With workmanlike expression, DJ Fader alternates between his tools – a pair of Technics 1200 turntables and a myriad of records nestled into a host of crates.
His bald head beginning to glisten with sweat, Fader pauses, briefly turns his attention to the crowd and soaks in the vibe of a dance floor filled with hip-hop heads ranging from b-boys dipped in Roc-A-Wear, rocking chains with medallions dangling down by their belly buttons, to girls glued to their belly shirts and miniskirts. But a second later his demeanor changes as focus washes over his face and he returns to work.
Scanning the crowd from the DJ booth perched above the dance floor on Saturday night at the Masquerade in Ybor City, things seem to be running smoothly.
The dance floor is overflowing and the energy from the crowd is seething. The steady stream of people coming through the runway leading to the main room indicates the line outside has probably begun to wrap around the building, which is the case every Saturday at midnight outside the Masquerade.
But you can’t judge a record by its cover.
First it’s a glitch in his needles. Then there’s a slight glitch in the sound system filling the spacious auditorium feel of the Masquerade. Then a crashing sound severs his concentration, disrupting his levels.
All minor problems – to everyone except for Fader.”It’s in my nature,” Fader said of his attention to detail. “I want everything to be . . . perfect. And if it’s not, then it’s on me. I have to stay on top of everything that goes into what I do.”
In a craft that demands precision, Fader is drenched in the quest for perfection. It’s a drive that has transformed Fader from the DJ in the dormant bar attached to the left side of Masquerade to the main attraction Saturday nights.
After landing a gig at Masquerade, Fader moved from the small, lightly traveled bar to the mid-size jungle room Saturday nights while techno DJs spun in the main room. Although it was better than being in the desolate bar area, Fader wasn’t instantly well-received.
“I got to tell you, there were nights, when we first started, when there wasn’t a soul in there,” Fader said. “It was me, my crew and the bartenders, and that was about it.”
The mid-size room proved to be an upgrade in terms of number of people, though it still lagged behind the amount of patrons in the main room. But slowly word began to circulate and Fader noticed the room filling up more and more with each passing Saturday – and Masquerade noticed as well.
“I wanted to get in (the main room),” Fader said. “And (Masquerade) saw how things were rolling and wanted to give me a shot.”
From there it was into the main room where Masquerade began promoting the hip-hop night in conjunction with Fader. The jump was a big step for Fader, but initially there were doubts in his mind.
“Yeah, at first it was a little bit of uncertainty,” Fader said. “We were starting to fill up (the jungle room), so the move made sense, but I didn’t know if we could put enough people in that room to fill it.”
Fast-forward to the present, and Saturday night has turned into the busiest night of the week at Masquerade. And the reason for that is Fader and the set he chooses. It’s heavy on underground hip-hop, yet sprinkled with enough mainstream flavor to appeal to a wide audience. Fader seamlessly bounces from Mobb Deep’s “Shook Ones” to the Notorious B.I.G’s “Ten Crack Commandments,” mixing in a cut like Trick Daddy’s “I’m a Thug.”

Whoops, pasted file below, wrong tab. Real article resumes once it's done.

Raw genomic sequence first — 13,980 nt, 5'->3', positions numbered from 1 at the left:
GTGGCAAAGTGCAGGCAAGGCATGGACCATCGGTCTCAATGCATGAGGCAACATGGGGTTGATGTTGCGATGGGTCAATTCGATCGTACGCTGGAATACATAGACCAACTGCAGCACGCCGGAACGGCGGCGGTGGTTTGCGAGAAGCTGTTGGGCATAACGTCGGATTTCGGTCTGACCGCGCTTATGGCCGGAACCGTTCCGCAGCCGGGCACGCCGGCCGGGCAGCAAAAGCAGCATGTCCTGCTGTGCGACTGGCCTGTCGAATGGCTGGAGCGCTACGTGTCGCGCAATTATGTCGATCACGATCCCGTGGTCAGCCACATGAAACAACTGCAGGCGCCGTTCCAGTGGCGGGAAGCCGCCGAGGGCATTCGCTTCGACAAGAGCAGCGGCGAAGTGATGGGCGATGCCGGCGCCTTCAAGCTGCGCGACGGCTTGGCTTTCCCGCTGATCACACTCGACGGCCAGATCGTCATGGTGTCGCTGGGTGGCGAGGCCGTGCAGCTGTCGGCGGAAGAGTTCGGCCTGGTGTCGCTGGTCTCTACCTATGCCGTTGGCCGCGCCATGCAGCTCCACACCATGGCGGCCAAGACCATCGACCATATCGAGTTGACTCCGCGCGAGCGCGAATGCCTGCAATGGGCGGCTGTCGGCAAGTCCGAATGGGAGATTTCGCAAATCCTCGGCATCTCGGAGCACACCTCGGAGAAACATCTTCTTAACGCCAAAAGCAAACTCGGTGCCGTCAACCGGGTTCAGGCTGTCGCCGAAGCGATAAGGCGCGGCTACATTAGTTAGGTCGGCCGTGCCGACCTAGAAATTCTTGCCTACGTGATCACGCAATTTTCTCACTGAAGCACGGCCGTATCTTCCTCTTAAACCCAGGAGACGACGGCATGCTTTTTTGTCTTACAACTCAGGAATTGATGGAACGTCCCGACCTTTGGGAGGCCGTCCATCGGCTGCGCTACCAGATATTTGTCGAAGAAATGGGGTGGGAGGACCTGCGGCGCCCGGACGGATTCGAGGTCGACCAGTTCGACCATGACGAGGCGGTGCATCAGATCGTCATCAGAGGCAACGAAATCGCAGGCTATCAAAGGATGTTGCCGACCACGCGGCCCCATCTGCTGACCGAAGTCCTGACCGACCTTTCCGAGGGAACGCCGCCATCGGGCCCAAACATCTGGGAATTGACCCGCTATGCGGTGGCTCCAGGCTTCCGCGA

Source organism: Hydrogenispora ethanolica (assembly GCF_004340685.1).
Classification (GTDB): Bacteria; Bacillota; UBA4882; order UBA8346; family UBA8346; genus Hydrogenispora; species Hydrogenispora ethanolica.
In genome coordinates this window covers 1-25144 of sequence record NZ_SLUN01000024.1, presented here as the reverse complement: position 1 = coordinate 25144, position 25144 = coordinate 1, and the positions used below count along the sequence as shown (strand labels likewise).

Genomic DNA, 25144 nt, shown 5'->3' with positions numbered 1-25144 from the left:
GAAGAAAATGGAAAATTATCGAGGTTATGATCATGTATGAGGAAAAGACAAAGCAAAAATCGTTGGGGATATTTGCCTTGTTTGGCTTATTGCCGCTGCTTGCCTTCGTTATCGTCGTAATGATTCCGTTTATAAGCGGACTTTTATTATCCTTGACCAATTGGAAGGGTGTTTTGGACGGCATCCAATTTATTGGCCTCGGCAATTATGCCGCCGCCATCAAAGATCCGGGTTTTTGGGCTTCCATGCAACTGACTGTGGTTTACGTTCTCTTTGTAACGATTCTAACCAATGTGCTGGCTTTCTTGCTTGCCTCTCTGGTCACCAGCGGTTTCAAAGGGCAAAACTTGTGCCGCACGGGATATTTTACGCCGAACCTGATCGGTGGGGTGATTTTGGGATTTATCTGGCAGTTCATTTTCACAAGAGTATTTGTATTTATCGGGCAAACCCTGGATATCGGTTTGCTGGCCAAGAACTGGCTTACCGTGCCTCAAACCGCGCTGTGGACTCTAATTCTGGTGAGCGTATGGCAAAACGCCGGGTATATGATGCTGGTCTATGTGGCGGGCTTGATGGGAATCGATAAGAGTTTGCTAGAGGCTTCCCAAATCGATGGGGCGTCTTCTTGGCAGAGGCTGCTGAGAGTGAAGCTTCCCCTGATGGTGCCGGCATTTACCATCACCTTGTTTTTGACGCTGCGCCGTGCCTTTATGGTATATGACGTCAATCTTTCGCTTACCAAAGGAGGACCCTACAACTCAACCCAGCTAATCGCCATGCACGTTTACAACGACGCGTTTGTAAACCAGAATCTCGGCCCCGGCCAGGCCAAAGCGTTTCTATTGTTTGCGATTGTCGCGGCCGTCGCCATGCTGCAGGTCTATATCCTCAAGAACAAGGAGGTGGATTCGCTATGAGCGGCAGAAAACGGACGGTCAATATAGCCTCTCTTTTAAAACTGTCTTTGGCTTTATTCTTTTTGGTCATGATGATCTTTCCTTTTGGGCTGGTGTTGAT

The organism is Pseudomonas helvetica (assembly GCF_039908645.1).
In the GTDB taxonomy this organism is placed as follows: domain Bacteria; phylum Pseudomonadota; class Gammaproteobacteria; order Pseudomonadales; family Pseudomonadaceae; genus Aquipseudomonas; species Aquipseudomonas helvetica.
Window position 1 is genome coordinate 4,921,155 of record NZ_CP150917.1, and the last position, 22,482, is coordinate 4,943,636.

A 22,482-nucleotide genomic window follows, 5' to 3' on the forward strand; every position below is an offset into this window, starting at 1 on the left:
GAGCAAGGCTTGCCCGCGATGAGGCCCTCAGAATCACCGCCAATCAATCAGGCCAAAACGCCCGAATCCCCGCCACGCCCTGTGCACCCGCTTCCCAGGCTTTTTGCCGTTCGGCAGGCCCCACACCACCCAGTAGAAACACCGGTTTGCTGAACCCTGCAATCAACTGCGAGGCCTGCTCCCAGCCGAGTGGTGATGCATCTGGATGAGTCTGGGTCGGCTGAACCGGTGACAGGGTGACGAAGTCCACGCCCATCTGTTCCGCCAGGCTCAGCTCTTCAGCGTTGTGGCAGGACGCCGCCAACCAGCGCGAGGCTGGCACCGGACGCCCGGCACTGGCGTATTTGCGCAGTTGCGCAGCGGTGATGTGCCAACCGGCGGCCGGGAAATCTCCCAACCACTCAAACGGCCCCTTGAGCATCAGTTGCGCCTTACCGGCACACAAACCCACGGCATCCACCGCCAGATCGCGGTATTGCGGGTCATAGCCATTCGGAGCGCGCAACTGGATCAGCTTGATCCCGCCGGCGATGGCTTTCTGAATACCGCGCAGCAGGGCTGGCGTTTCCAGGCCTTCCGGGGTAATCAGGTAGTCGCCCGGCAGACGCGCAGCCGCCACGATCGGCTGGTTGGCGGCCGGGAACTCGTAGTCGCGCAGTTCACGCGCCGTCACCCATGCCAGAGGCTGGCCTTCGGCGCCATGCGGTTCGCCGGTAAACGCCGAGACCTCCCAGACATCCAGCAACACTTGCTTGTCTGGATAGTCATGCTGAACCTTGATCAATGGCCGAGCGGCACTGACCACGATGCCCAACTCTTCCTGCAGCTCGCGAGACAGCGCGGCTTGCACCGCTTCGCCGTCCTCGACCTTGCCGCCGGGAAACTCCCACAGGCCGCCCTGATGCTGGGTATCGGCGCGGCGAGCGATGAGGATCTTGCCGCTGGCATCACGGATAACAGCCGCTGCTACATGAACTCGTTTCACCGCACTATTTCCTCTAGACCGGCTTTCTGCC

“I try to play (stuff) that you don’t hear every day, 10 times a day on the radio,” Fader said. “You could definitely say it has an underground feel. I think that’s why we’ve been able to keep a steady base of people that come out on Saturday night intact.”Another reason Saturdays at Masquerade distinguishes itself from any other hip-hop night on Seventh Avenue is more than just the selection of music played – it’s the way it’s selected.
Fader’s set is completely improvisational. He has complete creative control over what he plays and doesn’t know from record to record what he will spin next. And according to Fader, this free-flowing approach to choosing which cut to set the crowd off is not one practiced by the great majority of hip-hop DJs spinning in Ybor City.
“The difference is that other cats don’t always take that approach,” he said. “I have no set list. Nothing is pre-programmed. Other DJs either are given a list of records to play or have their set already ready when they set up.”
Fader said adapting to the crowd, and their mood, is the true measure of a DJ. His emotion is as much dictated by the crowd as it is by the records Fader plays.
“I think the crowd reacts to what I play, but really, I feed off them,” Fader said. “I gear the records to what the crowd is feeling, no matter what it is.”
At 31, Fader has seen hip-hop progress from its humble beginnings to being the most popular form of music today. With a wealth of hip-hop knowledge in the 5,000 or so records in his crates, Fader is not shy about slipping in an old-school classic or two, but he admits he’d like to be able to play even more.
“I’d like to see a few more older heads in the crowd,” he said. “Sometimes I have to hold back playing some of the old school records because I don’t know how they will respond.”
It’s another steamy Saturday night inside Masquerade and Mase 1, Fader’s right-hand man and fellow DJ, looks out at the throngs of people making the dance floor burst at the seams. This Saturday is busier, making trips to the bar seem like an odyssey to the patrons in the midst of the gyrating bodies on the floor.
“It’s always something. Fader isn’t happy with the crowd – not big enough,” Mase 1 said. “The guy is just a perfectionist.”
- Contact Brandon Wright at email@example.com